Follow by Email

Wednesday, December 16, 2009

The End?--Parshat Mikketz

Greetings to all and Happy Chanukah! I am hoping that with this post the blog will be updated on a more or less daily basis. My new computer has been reverted to XP for reasons I won't go into but, in any event, it is back in my hands and should remain here for some time to come.

Mikketz is particularly dear to my heart being my Bar Mitzvah parsha. The parsha is pivotal in the Yosef story in many ways. With the beginning of the parsha we see yet another dream come into play: that of Pharaoh. In light of Yosef's success in interpreting correctly the dreams of the butler and the baker in last week's parsha, Pharaoh is advised to bring Yosef in to interpret his particularly knotty dream.

As we pointed out in a previous post, when Yosef interprets the butler's and baker's dreams, he shows his prowess in understanding dreams. However, he is quick to point out that interpretations really come from God. His implication is that he, Yosef, is a conduit for Divine interpretation.

בראשית פרק מ

וַיֹּאמְרוּ אֵלָיו חֲלוֹם חָלַמְנוּ וּפֹתֵר אֵין אֹתוֹ וַיֹּאמֶר אֲלֵהֶם יוֹסֵף הֲלוֹא לֵאלֹהִים פִּתְרֹנִים סַפְּרוּ נָא לִי
Genesis 40:8

And they (the butler and the baker) said to him (Yosef), "We have dreamed a dream and there is no one to interpret it." And Yosef said to them, "Aren't interpretations (up) to God? Please tell me (the dreams). 

A friend of mine once argued that in fact we see here and throughout the Yosef story that Yosef was incredibly proud, pronouncing himself as he does to be a mouthpiece of God. After all, we have no indication that Yosef has had any direct communications with God until now, unlike his father, grandfather or great grandfather.It would seem according to this line of thinking that really Yosef never matured beyond the sort of seemingly boastful young man we saw in the beginning of parshat Vayeshev.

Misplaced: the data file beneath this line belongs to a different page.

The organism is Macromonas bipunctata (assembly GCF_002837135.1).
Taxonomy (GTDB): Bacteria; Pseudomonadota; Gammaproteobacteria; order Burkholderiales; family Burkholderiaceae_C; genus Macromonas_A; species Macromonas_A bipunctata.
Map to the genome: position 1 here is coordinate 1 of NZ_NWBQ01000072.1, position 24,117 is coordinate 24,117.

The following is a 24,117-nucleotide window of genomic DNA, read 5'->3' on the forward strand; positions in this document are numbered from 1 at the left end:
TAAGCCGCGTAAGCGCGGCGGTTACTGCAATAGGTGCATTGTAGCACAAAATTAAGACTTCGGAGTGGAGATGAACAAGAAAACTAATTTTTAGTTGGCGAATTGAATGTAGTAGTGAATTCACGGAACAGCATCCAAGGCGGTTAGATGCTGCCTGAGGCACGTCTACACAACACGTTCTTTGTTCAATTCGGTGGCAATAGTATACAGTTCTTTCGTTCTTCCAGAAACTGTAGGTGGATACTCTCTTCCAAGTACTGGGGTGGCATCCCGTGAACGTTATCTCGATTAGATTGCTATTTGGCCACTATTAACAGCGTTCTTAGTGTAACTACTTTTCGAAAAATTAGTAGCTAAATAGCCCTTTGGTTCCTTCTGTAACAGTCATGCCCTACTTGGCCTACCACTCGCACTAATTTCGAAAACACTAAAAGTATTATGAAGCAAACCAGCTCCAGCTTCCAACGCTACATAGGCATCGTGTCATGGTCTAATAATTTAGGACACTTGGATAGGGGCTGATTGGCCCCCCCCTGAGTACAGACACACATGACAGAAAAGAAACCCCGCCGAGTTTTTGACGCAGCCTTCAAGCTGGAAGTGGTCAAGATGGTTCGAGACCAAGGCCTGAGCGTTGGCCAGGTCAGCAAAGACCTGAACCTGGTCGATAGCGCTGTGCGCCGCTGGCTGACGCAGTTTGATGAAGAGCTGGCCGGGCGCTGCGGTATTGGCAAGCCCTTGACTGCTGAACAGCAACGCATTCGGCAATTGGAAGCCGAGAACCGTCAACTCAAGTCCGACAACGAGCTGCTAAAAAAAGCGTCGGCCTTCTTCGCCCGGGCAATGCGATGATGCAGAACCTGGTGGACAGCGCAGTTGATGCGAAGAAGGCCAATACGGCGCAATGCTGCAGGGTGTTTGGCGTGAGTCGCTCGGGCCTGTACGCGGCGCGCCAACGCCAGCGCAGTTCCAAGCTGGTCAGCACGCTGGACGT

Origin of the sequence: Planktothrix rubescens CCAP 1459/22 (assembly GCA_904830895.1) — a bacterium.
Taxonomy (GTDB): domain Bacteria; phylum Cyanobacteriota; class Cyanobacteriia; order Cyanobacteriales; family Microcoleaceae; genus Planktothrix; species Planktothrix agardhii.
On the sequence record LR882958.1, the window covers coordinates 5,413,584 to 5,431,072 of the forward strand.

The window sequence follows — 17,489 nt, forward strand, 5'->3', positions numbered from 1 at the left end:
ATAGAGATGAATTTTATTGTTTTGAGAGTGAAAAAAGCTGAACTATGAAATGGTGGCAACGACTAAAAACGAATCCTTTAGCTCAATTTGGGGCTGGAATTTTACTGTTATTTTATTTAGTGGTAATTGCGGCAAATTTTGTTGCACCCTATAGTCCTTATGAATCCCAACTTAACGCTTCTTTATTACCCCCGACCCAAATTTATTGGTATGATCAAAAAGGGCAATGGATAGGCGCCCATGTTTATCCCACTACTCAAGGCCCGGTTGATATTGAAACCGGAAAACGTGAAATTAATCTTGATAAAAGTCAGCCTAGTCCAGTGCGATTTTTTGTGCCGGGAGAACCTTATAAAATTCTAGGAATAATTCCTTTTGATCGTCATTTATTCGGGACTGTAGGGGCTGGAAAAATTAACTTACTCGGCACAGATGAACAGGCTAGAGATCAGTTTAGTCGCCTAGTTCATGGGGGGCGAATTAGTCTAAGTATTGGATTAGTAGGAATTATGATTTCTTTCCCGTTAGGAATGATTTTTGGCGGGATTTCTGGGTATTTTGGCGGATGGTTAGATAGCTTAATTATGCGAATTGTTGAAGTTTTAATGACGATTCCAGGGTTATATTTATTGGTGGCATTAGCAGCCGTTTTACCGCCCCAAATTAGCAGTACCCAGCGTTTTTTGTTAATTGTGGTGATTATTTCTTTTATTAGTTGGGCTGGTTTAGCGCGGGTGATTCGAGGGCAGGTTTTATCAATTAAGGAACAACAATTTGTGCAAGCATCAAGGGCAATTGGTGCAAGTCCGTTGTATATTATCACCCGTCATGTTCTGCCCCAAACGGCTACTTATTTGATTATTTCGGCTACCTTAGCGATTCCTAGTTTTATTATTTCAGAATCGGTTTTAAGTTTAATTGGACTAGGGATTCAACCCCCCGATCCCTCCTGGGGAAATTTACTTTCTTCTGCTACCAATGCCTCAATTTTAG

However, I think one could argue just the opposite. Yosef, now in prison, has been totally humbled by his experiences. He has ended up in Egypt as a slave through no apparent fault of his own and then even manages to land in prison for having upheld his own strong sense of morality. 

Another person in such a situation might be just as likely to curse God. However, Yosef at this nadir in his career has apparently embraced God in such a way that he is confident that by totally humbling himself, giving himself over to the Divine, that he is a worthy conduit for expressing God's intentions in the dreams of the baker and the butler.

In this week's parsha he sort of ups the ante by not only interpreting the dream of Pharaoh, but in advising him how to deal with the intelligence the dream has provided.

בראשית פרק מא

(לג) וְעַתָּה יֵרֶא פַרְעֹה אִישׁ נָבוֹן וְחָכָם וִישִׁיתֵהוּ עַל אֶרֶץ מִצְרָיִם:

Genesis 41

(33) And now, let Pharaoh see an understanding and wise man and place him over the land of Egypt
Yosef goes on, apparently extemporaneously, to lay out a strategy for surviving the famine, not just for Pharaoh, but for his entire country. These instructions are not included in the dreams but seem to come from Yosef himself. Yosef gives a lot of added value for his interpretation to Pharaoh which he didn't offer to the baker and the butler.

Do you think that Yosef figured all this out on his own or was he guided by God in giving this advice? What do you see from the reaction of Pharaoh to indicate how Pharaoh thought about that question? Do we see other indications of Yosef's wisdom later in the parsha? Where else in the parsha might you see Yosef as being arrogant or proud? How else might we understand Yosef's behavior?

No comments:

Post a Comment